Cirque du Soleil, one of the world‘s best-known entertainment companies, filed for bankruptcy on Monday. At the same time, the company’s main investors, with the support of the province of Quebec, presented a restructuring plan.
Cirque du Soleil, one of the most international institutions in Canada and the province of Quebec, said today in a statement that it has asked the Provincial Superior Court for its approval to restructure the company, which was already in financial difficulties before the appearance of the covid-19 pandemic.
According to the company, the three investors of the circus, the American TPG Capital, the Chinese Fosun Capital Group and the financial institution Caisse de dépôt et placement du Québec, will contribute 100 million US dollars while the Quebec government will inject another 200 million.
The investment fund TPG is 55% owned by the company, while Fosun controls 25% and the financial institution Caisse de Depot et Placement du Quebec, the remaining 20%.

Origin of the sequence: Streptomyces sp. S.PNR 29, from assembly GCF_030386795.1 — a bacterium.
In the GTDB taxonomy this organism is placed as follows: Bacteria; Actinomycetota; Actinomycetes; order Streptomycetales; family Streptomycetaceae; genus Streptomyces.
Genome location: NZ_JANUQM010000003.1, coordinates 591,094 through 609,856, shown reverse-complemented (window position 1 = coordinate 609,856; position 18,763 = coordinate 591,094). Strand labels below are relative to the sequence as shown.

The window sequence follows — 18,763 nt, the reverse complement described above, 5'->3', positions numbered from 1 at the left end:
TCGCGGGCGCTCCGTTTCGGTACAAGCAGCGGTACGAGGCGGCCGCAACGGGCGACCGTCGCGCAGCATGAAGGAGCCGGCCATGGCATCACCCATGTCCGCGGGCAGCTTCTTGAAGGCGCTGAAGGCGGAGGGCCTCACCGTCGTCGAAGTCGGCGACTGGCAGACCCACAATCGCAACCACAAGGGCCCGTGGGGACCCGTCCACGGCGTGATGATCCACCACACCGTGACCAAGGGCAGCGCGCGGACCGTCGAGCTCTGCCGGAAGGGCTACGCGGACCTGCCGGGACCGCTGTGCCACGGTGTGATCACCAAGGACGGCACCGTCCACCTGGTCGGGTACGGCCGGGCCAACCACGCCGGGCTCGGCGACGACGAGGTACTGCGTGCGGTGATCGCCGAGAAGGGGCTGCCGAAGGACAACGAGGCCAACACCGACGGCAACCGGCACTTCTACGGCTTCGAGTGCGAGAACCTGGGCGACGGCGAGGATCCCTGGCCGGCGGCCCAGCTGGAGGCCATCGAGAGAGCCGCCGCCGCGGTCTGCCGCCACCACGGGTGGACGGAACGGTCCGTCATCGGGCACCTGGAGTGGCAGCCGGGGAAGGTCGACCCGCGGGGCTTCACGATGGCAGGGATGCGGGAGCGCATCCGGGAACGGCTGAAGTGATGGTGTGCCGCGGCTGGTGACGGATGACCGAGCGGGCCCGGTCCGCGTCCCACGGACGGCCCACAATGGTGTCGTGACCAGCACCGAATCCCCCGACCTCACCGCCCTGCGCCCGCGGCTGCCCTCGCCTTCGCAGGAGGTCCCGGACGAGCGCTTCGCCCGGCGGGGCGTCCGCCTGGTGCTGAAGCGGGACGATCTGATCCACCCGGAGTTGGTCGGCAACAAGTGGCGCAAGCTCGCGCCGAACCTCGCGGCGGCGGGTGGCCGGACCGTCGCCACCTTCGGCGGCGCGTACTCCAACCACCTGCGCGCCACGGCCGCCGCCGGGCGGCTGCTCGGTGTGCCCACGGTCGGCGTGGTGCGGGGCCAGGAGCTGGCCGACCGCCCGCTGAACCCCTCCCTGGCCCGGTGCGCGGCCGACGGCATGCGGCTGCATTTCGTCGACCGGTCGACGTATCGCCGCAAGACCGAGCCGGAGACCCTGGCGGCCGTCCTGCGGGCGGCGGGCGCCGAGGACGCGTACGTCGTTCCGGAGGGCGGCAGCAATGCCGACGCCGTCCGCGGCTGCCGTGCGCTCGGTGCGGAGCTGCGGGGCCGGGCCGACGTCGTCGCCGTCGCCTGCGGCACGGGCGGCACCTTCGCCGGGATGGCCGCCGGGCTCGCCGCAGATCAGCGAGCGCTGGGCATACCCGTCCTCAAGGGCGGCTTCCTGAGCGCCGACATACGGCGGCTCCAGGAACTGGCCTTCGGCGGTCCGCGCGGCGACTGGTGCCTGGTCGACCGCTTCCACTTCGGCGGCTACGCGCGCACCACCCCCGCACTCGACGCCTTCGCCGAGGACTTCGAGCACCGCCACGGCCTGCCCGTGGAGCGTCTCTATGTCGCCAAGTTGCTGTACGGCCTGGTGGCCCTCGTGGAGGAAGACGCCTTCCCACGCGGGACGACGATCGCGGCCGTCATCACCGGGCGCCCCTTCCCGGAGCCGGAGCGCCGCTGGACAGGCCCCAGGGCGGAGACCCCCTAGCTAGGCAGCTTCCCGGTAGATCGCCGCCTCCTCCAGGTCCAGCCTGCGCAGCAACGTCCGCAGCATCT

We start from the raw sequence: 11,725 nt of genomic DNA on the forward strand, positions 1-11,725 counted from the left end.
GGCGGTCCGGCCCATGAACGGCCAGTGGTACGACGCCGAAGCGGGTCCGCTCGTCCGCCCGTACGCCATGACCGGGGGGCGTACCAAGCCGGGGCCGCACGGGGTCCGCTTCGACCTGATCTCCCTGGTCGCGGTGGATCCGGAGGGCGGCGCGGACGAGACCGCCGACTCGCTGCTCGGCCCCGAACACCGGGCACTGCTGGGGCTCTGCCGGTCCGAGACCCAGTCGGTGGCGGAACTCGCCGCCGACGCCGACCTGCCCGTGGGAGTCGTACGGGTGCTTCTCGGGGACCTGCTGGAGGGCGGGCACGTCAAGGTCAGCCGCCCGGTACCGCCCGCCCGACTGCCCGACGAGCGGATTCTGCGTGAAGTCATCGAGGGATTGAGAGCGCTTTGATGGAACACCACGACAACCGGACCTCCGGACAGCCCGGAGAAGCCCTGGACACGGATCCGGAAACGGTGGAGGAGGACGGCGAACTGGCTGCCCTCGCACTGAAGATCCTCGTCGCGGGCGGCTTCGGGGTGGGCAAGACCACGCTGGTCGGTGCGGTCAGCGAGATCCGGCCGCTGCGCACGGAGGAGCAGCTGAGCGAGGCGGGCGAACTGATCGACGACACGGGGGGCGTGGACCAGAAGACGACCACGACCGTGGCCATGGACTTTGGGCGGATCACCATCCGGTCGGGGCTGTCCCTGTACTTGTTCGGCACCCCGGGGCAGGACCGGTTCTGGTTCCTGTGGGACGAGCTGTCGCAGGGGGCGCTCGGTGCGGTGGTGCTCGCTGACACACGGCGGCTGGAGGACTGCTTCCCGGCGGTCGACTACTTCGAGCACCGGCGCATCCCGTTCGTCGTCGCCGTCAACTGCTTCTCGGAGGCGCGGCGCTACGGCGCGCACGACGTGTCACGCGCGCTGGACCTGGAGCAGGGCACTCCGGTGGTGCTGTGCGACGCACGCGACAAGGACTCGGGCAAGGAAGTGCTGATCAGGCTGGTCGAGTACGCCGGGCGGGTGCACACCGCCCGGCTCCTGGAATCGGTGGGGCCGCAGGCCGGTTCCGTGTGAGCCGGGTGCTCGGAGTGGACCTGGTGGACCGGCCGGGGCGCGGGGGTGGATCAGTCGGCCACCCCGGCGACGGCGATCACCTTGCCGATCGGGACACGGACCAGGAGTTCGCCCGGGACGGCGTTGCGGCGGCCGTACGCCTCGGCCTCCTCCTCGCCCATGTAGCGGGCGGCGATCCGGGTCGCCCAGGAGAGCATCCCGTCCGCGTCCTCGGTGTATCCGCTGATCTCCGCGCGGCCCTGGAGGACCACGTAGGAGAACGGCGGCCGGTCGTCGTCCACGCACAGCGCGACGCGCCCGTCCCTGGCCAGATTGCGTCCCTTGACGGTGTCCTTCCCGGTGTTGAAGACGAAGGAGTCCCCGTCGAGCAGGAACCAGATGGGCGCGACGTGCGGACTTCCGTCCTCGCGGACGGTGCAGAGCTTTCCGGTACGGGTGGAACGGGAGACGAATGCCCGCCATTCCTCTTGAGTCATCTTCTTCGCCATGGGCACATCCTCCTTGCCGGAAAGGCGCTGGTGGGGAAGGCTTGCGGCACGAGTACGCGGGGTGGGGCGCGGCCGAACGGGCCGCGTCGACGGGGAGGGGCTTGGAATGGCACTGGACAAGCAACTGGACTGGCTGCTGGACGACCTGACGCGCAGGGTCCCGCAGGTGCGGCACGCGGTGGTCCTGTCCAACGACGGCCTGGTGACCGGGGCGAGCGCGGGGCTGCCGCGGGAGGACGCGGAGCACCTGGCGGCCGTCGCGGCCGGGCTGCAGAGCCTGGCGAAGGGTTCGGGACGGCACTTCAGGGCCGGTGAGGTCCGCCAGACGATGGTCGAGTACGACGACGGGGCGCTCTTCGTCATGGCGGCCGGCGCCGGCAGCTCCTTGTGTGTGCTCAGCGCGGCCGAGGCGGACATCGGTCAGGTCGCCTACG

The company, which is headquartered in the city of Montreal, will also lay off about 3,840 people, and will establish 2 funds, worth $ 20 million to compensate its staff and contractors.
Cirque du Soleil President and CEO Daniel Lamarre stated that “for the past 36 years, Cirque du Soleil has been a very successful and profitable organization.” However, “with no revenue since the forced closure” of all its shows due to covid-19, management “has acted decisively to protect the future of the company.”
Cirque du Soleil also noted that it intends “to rehire a substantial majority of the laid off employees, when economic conditions allow, once the mandatory closings are canceled and operations can resume.”
Last March, he laid off about 4,680 people, 95% of his staff, due to the cancellation of his shows and faces suspension of payments.
It was founded in Montreal in 1984 and until the appearance of the coronavirus it operated 44 shows worldwide.
The company has a debt of about $ 900 million, the result of the 2015 agreement valued at $ 1.5 billion by which the American investment fund TPG took a majority stake in the company.
Cirque du Soleil founder Guy Laliberté sold his stake in the company in 2015 for about $ 1.5 billion.
The bankruptcy process establishes that during the next 45 days other entities can present offers for Cirque du Soleil and it will be the Superior Court of Quebec that decides which offer is the winner.